A BLOODY run-up to this year’s polls could undermine crucial foreign direct investment inflows and hammer Zimbabwe’s growth prospects, according to a new report by researchers at Morgan&Co, which projects a slower growth than official forecasts.
The report, titled Morgan&Co Economics Strategy Note, estimates this year’s gross domestic product (GDP) growth at 2,5%, lower that an optimistic 3,8% projection by Finance minister Mthuli Ncube.
It is the latest of a series of downbeat projections by Zimbabwe’s leading advisories, who have given graphic illustrations of how bloody polls could trigger damaging upheavals.
The report hints that should key political parties stick to their traditional resentment and confrontation, positive market sentiment will taper and bears will camp on the stock exchanges, as terrified investors scurry for the exit.
The latest such confrontation hit Zimbabwe following the 2018 polls when soldiers fired shots in Harare as discontentment swelled over delayed poll results.
It was a repeat of many such dark phases of Zimbabwe’s polling seasons since 2000.
In its frank report, Morgan&Co said ramifications of a return to violence would be dire.
“An analysis of past events in Zimbabwe indicate that it is very likely to experience some level of political violence in 2023,” Morgan&Co said.
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“Political violence towards and during polls has always been a big issue. The 2018 presidential elections were marked by incidents of violence. There was also abundant evidence of the suppression of freedomsin addition, the government (in 2019) ordered a partial internet shutdown, and mobile and internet service providers were ordered to block the citizens from social media sites,” it added.
Morgan&Co said anticipated episodes of violence would compound an already tricky outlook whose trends would be determined by how Zimbabwe handles tailwinds of a difficult 2022, which was marked by rampaging inflation, aggressive policy rate hikes and a stubborn black market.
“The stakes are high, and politics will have a strong impact on the economic direction of the country,” Morgan&Co said, as it gave hints on how stock market investors must behave this year.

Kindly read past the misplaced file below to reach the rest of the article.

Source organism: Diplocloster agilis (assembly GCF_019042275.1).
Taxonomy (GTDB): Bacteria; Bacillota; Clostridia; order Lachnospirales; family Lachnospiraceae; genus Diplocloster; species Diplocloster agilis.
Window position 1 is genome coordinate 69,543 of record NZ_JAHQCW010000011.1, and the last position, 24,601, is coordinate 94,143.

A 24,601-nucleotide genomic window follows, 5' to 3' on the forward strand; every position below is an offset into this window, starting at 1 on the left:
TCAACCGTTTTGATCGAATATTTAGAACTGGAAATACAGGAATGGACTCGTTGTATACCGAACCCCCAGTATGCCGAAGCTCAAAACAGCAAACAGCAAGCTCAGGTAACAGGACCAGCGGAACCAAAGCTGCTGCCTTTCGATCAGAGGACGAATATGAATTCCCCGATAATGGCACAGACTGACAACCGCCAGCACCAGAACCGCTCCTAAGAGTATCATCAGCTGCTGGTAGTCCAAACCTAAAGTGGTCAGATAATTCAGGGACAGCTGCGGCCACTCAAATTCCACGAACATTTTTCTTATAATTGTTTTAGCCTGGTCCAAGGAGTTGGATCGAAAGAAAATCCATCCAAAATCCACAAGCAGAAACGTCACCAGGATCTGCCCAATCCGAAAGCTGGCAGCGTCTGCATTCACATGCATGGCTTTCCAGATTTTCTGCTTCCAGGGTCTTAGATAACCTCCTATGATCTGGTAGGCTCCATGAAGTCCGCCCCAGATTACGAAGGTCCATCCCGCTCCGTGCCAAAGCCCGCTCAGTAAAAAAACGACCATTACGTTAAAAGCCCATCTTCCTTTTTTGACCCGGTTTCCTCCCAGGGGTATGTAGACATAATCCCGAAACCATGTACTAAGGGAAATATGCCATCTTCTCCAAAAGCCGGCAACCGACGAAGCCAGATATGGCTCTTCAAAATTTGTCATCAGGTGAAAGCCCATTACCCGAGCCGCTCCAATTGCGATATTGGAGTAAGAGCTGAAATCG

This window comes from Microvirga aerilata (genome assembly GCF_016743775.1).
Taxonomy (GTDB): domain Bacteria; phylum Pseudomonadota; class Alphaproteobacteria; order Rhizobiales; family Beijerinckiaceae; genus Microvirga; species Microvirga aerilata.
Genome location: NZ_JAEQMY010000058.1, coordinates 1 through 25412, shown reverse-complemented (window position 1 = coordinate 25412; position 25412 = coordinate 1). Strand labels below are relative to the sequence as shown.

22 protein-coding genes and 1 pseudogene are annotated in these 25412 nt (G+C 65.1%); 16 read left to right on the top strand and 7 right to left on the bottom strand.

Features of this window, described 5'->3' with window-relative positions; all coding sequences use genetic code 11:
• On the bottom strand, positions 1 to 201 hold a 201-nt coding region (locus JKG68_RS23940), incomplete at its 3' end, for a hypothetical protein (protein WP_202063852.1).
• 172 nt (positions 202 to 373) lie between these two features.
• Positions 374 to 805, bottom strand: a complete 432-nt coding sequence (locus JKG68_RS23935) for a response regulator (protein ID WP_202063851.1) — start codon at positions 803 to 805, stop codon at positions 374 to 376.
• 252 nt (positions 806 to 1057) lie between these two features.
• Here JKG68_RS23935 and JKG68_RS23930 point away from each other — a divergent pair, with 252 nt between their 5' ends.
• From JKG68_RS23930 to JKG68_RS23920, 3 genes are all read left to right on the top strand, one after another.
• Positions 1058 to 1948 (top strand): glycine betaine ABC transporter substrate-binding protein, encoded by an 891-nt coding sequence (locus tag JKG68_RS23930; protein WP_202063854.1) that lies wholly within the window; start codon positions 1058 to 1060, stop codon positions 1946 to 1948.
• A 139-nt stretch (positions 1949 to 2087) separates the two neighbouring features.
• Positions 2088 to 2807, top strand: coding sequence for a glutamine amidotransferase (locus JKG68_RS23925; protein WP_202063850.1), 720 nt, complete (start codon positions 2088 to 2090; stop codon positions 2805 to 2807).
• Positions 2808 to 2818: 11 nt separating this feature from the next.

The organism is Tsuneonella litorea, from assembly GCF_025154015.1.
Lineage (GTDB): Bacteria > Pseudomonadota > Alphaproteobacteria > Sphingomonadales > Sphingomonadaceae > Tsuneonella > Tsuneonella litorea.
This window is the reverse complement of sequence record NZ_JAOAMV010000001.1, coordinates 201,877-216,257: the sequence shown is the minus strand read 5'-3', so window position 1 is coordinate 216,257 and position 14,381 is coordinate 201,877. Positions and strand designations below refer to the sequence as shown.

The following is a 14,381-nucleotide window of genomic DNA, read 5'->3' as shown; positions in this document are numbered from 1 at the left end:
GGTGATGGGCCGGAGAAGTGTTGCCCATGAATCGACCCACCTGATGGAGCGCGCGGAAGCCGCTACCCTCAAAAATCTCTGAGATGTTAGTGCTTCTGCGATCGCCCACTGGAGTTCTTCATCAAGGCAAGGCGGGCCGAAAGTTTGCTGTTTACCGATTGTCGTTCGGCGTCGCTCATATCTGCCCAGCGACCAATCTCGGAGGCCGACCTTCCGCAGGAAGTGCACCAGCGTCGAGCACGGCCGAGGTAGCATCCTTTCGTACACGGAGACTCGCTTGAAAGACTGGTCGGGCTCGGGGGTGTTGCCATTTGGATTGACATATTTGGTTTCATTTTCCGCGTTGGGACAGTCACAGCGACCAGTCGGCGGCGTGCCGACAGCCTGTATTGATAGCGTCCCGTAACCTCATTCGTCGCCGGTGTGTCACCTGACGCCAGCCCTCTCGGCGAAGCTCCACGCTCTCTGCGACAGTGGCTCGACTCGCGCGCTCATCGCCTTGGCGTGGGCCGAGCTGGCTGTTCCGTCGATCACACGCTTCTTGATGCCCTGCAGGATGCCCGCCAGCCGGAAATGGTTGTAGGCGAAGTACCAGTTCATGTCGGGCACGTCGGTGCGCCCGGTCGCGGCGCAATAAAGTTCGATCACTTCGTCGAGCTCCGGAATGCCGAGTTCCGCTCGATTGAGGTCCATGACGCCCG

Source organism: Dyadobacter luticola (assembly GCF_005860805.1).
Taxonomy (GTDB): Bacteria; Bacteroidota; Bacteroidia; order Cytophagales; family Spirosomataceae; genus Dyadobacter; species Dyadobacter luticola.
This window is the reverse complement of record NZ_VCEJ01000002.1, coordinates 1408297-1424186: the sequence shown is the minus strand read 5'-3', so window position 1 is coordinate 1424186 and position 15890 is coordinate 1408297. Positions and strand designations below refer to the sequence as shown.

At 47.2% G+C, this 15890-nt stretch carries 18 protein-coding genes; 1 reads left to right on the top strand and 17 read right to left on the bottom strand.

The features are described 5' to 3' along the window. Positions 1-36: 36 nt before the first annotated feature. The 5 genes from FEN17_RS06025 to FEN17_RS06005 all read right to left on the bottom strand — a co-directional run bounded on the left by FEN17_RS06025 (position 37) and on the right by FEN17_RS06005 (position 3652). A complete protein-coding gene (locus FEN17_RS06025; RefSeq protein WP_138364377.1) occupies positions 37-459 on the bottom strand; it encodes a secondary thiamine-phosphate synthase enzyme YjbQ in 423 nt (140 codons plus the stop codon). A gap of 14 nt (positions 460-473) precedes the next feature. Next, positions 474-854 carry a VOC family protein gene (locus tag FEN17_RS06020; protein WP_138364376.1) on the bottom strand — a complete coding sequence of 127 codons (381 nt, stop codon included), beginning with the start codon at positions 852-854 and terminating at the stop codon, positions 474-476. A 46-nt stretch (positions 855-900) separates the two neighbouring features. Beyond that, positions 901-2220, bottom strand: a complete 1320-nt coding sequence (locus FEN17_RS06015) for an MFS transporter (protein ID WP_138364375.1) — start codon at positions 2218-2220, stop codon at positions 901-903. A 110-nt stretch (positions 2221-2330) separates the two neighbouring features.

“Stay selective through the economic transitions of 2023 and focus on quality stocks. The list of headwinds facing the economy include elevated inflation pressures, policy uncertainty due to elections and restrictive monetary policy,” the report noted.
“Given the backdrop, we continue to prefer a selective strategy that involves parking Zimbabwe dollar balances in defensive sectors that exhibit lower correlations with political events (elections),” Morgan&Co added.
It said 2023 would be characterised by a string of productive constraints, whose pass-through effects would be felt on overall GDP growth.
Some of the factors projected to undermine growth have rattled markets for decades.
But Harare authorities have procrastinated on taking concrete action, leading to sporadic recessions and industrial bloodbaths.
There were among the highlights of hurdles forecast by the Chamber of Mines of Zimbabwe in its 2022 State of the Mining Sector Survey.
“As a result, we estimate GDP growth in 2023 to be at 2,5%. Zimbabwe has been experiencing severe electricity load shedding averaging 12 hours per day. This level of power outage was last experienced in 2019 during the height of acute foreign currency shortages amid repeated breakdowns of thermal power plants, a back-to-back drought causing dam levels to plummet, austerity measures and abrupt reintroduction of the Zimbabwe dollar,” noted the report.
In November, analysts predicted potentially dire implications of the move by the Zambezi River Authority (ZRA) to mothball the six decades-old Kariba power plant.
In its shock move — the first such radical action since Zimbabwe invested US$550 million four years ago to expand capacity to 1 050 megawatts (MW) — ZRA said it had no option but to mothball the plant to prevent terrible consequences as water levels dropped.
Before the 2018 bold revamp, Kariba had a 750MW installed capacity.
The facility has been producing over half of Zimbabwe’s electricity following protracted crises at the 920MW Hwange thermal power plant, which is undergoing a US$1,5 billion facelift to push up output.
This makes Kariba the driving force behind Zimbabwe’s economy, whose growth depends on trends in the power-guzzling mining industry.
Zambia, which shares Lake Kariba’s waters with Zimbabwe, was spared from the tough action, which was not implemented fully, because it had not exhausted its annual water allocation on the Kariba north power plant.